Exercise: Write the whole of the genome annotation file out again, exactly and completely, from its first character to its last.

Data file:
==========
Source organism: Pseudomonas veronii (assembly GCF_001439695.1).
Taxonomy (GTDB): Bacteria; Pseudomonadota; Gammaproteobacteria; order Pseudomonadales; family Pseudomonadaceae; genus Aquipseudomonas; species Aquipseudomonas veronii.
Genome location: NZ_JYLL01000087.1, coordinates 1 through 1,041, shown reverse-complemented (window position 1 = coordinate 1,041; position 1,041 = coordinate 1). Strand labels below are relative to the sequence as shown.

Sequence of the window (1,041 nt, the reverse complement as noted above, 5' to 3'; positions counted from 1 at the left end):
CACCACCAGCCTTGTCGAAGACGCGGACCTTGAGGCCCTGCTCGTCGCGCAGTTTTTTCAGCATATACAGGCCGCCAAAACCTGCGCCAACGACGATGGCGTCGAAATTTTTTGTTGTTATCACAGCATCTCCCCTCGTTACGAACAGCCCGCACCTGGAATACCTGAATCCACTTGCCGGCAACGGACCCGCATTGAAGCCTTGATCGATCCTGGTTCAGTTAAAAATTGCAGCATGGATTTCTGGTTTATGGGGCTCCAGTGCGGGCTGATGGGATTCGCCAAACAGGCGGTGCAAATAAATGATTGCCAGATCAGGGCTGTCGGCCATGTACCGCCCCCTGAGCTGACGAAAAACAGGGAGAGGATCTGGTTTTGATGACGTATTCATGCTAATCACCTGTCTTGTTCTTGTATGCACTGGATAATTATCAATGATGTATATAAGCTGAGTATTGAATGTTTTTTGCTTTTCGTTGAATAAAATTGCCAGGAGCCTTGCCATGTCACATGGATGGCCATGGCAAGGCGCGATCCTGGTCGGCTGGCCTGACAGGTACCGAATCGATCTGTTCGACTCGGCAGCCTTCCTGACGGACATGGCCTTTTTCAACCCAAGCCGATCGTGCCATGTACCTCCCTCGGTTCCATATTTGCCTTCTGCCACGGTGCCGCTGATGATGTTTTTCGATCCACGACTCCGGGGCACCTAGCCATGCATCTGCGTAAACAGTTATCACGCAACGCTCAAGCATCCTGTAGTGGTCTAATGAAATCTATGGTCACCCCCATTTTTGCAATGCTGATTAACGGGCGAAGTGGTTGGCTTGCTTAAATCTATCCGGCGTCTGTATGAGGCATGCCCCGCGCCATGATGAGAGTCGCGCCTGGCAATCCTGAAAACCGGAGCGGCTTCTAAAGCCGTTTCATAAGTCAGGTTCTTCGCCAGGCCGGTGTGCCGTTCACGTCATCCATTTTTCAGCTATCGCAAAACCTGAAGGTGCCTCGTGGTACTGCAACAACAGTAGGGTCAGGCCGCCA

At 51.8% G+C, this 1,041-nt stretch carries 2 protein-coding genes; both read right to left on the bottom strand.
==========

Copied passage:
Source organism: Pseudomonas veronii (assembly GCF_001439695.1).
Taxonomy (GTDB): Bacteria; Pseudomonadota; Gammaproteobacteria; order Pseudomonadales; family Pseudomonadaceae; genus Aquipseudomonas; species Aquipseudomonas veronii.
Genome location: NZ_JYLL01000087.1, coordinates 1 through 1,041, shown reverse-complemented (window position 1 = coordinate 1,041; position 1,041 = coordinate 1). Strand labels below are relative to the sequence as shown.

Sequence of the window (1,041 nt, the reverse complement as noted above, 5' to 3'; positions counted from 1 at the left end):
CACCACCAGCCTTGTCGAAGACGCGGACCTTGAGGCCCTGCTCGTCGCGCAGTTTTTTCAGCATATACAGGCCGCCAAAACCTGCGCCAACGACGATGGCGTCGAAATTTTTTGTTGTTATCACAGCATCTCCCCTCGTTACGAACAGCCCGCACCTGGAATACCTGAATCCACTTGCCGGCAACGGACCCGCATTGAAGCCTTGATCGATCCTGGTTCAGTTAAAAATTGCAGCATGGATTTCTGGTTTATGGGGCTCCAGTGCGGGCTGATGGGATTCGCCAAACAGGCGGTGCAAATAAATGATTGCCAGATCAGGGCTGTCGGCCATGTACCGCCCCCTGAGCTGACGAAAAACAGGGAGAGGATCTGGTTTTGATGACGTATTCATGCTAATCACCTGTCTTGTTCTTGTATGCACTGGATAATTATCAATGATGTATATAAGCTGAGTATTGAATGTTTTTTGCTTTTCGTTGAATAAAATTGCCAGGAGCCTTGCCATGTCACATGGATGGCCATGGCAAGGCGCGATCCTGGTCGGCTGGCCTGACAGGTACCGAATCGATCTGTTCGACTCGGCAGCCTTCCTGACGGACATGGCCTTTTTCAACCCAAGCCGATCGTGCCATGTACCTCCCTCGGTTCCATATTTGCCTTCTGCCACGGTGCCGCTGATGATGTTTTTCGATCCACGACTCCGGGGCACCTAGCCATGCATCTGCGTAAACAGTTATCACGCAACGCTCAAGCATCCTGTAGTGGTCTAATGAAATCTATGGTCACCCCCATTTTTGCAATGCTGATTAACGGGCGAAGTGGTTGGCTTGCTTAAATCTATCCGGCGTCTGTATGAGGCATGCCCCGCGCCATGATGAGAGTCGCGCCTGGCAATCCTGAAAACCGGAGCGGCTTCTAAAGCCGTTTCATAAGTCAGGTTCTTCGCCAGGCCGGTGTGCCGTTCACGTCATCCATTTTTCAGCTATCGCAAAACCTGAAGGTGCCTCGTGGTACTGCAACAACAGTAGGGTCAGGCCGCCA

At 51.8% G+C, this 1,041-nt stretch carries 2 protein-coding genes; both read right to left on the bottom strand.